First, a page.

A Mini Guide For A Winter Break In Philadelphia, USA
A couple of years ago I spent Thanksgiving weekend in America, specifically Philadelphia. My sister was living and working there, and it coincided with one of the Jet 2 weekend breaks direct from Newcastle to New York. Just a couple of hours on the train from NYC, it was the perfect way to minimise travel time by avoiding connections. This mini guide to Philadelphia should help you plan a trip if you fancy visiting yourself.
I can’t take any credit at all for researching or planning what we did during our few days, I left it entirely to Caroline to show us round and plan the visit. She did well, I was really pleasantly surprised at how cool the city was.
Despite not being involved in the planning, I did pay close attention to everything we did, and obviously took a thousand photos.
How to get to Philadelphia from the UK
Like I said we took advantage of the direct Jet 2 flights from Newcastle to New York that they put on during winter. They also do these from cities like Leeds/Bradford, Glasgow and Stansted. From landing at Newark airport, we found we were able to get a direct train all the way from there to Philadelphia. We didn’t have to travel into New York and go from there, so it made it much easier.
We did pre book Amtrak trains using their website, as like anywhere they’re cheaper in advance. The train passed through New York, and went on to Philadelphia’s 30th Street Main Station in just a couple of hours.
It was dark when we arrived that evening, but it was also Thanksgiving so of course we had to join in the festivities and go out for dinner.
Thanksgiving in Philadelphia
When researching where to go for dinner on Thanksgiving evening, it was similar to eating out on Christmas Day in the UK. There were a lot of expensive set menus, or buffet style meals that we just didn’t really fancy. Caroline sorted us one of the nicest restaurants to have dinner, Parc on Rittenhouse Square and we just accepted we would have to pay a bit more for it.
It was also one of the only places that weren’t doing traditional turkey dinner. After eating all day while we travelled we knew that wouldn’t be something we wanted. Instead, it was actually a really nice French meal, and it was fun to experience Thanksgiving and how festive it all was.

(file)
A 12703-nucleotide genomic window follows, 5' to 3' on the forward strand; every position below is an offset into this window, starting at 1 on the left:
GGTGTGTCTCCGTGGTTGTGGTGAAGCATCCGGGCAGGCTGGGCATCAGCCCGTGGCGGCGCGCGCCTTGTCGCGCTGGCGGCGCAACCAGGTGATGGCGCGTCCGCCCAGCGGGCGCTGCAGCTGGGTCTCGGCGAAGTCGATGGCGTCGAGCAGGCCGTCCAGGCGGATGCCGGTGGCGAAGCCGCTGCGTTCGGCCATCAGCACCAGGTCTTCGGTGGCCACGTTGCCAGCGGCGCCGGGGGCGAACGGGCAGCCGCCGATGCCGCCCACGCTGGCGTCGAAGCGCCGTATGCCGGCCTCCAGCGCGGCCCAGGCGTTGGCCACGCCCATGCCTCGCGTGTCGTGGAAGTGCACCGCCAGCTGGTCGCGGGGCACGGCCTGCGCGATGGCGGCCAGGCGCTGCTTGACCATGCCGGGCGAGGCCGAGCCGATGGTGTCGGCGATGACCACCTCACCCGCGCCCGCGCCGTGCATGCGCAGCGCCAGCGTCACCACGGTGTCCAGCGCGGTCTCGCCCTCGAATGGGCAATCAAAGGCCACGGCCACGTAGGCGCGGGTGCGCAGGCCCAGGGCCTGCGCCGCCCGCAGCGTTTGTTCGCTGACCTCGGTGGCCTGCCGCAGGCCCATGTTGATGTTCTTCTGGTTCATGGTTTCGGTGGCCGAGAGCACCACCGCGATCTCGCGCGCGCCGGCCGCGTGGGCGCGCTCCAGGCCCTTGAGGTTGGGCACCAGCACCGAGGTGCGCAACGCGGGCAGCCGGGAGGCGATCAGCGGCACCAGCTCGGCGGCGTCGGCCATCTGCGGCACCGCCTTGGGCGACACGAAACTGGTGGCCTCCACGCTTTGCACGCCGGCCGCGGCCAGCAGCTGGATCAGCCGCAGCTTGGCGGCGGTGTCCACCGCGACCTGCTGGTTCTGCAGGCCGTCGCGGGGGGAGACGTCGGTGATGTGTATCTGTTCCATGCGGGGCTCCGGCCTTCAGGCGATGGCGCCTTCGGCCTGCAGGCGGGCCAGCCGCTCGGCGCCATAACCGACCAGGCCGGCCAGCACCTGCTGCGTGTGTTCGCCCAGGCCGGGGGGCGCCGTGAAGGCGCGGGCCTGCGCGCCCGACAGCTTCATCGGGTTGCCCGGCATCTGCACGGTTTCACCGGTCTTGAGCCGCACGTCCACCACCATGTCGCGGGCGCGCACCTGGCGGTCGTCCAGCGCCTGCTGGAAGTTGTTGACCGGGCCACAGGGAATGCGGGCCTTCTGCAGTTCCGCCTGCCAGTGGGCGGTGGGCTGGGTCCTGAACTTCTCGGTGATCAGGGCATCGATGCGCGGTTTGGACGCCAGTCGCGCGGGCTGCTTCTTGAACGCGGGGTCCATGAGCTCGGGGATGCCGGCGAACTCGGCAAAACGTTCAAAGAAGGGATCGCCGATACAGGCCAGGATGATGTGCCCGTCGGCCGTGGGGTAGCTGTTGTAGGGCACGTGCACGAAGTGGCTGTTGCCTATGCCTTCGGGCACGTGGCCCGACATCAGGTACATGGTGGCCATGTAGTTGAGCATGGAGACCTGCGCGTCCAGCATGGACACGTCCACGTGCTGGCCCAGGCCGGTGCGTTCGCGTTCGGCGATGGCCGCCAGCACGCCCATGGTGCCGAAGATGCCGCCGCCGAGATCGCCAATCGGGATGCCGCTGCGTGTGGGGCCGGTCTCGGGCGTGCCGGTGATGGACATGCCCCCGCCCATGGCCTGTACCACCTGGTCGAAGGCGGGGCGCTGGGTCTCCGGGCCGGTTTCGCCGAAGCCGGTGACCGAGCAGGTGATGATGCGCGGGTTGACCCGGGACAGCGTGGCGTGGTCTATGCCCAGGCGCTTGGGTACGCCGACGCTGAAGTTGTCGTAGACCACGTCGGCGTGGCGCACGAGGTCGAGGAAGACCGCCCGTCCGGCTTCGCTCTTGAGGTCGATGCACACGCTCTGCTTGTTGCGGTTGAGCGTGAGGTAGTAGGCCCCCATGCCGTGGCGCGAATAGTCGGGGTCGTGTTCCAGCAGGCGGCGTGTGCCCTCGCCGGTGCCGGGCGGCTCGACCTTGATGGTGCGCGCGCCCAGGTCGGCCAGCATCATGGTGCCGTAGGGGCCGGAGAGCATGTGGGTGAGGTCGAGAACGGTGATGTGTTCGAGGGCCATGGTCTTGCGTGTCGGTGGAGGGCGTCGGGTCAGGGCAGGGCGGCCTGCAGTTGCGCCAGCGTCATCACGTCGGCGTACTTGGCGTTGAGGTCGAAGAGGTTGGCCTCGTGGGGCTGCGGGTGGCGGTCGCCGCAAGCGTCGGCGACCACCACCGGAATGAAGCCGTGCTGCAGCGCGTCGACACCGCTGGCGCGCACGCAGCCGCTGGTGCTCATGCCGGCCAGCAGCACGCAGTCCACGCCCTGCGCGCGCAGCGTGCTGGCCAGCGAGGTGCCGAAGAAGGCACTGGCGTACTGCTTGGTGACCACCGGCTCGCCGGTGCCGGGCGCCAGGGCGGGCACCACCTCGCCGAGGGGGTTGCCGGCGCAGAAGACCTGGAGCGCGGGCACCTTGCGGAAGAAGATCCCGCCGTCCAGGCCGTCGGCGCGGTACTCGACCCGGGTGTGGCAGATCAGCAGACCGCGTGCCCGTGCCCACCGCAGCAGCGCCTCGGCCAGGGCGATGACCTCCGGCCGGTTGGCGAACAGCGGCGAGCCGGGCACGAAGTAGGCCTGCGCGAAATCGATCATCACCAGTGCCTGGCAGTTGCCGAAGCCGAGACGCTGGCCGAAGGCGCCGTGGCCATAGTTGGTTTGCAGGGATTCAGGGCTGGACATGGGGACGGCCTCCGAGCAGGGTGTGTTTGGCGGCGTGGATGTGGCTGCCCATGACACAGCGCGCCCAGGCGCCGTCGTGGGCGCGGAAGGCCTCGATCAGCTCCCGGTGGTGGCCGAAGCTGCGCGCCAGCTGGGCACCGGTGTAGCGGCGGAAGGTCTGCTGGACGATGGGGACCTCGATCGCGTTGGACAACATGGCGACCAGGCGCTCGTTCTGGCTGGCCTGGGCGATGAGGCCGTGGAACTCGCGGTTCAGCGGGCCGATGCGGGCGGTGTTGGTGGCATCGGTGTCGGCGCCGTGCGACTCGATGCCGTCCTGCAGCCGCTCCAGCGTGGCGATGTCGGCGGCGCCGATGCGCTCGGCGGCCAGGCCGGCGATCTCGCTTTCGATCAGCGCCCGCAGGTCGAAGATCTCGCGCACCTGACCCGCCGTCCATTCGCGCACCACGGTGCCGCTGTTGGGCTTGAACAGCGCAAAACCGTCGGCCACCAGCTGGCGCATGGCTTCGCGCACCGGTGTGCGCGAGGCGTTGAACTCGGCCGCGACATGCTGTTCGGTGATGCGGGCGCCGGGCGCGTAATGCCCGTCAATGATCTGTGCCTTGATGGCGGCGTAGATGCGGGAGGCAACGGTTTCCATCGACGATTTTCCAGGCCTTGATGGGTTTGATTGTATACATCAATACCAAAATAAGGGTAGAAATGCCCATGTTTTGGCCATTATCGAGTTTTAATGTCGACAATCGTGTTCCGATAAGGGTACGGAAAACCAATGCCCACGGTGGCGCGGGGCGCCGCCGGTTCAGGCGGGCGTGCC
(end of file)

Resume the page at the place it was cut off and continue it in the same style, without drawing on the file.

Aside from that one evening, Thanksgiving didn’t really play a part in the rest of our weekend. I’m sure it could have if we wanted, but even with the infamous crazy Black Friday sales we didn’t notice any extra crowds or anything like that. Instead we could enjoy the weekend break like any other.
Sights to see in Philadelphia
Who knew there were so many? I certainly didn’t! I knew of the Rocky steps and the Liberty Bell but that was about it. Turns out there’s a lot more than that and we filled our first full day seeing the majority of them.
Philadelphia City Hall
The gorgeous government building sits in the area known as Centre City, on Centre Square. This was once one of five public squares that city founder William Penn designed, until the City Hall was built on top of it.
At the very top of the clock tower, a bronze statue of Penn himself sits, and for many years this was the tallest building in Philadelphia.
The observation deck can be reached by lift, with views out over the city and up into the highest point of the tower. We didn’t venture up, but the building itself is well worth a visit.
During the winter months the Christmas market, or Holiday market as the locals refer to it, is there with plenty stalls selling food, drinks, souvenirs and gifts. They’re lined in rows both in front of the City Hall and in the square inside.
There’s also a public ice rink for outdoor skating.
The buildings that took the crown of tallest in Philadelphia, Liberty One and Liberty Two towers are the iconic skyscrapers that now form part of the Philadelphia skyline. Prior to their construction there was an agreement in place that no building within Centre City would be built taller than the hat of William Penn’s statue on top of City Hall.
The construction of One and Two Liberty Place faced a lot of criticism and backlash at the time, but are now a much loved feature of the skyline, particularly Liberty One, which resembles heavily the attractive Chrysler Building in NYC.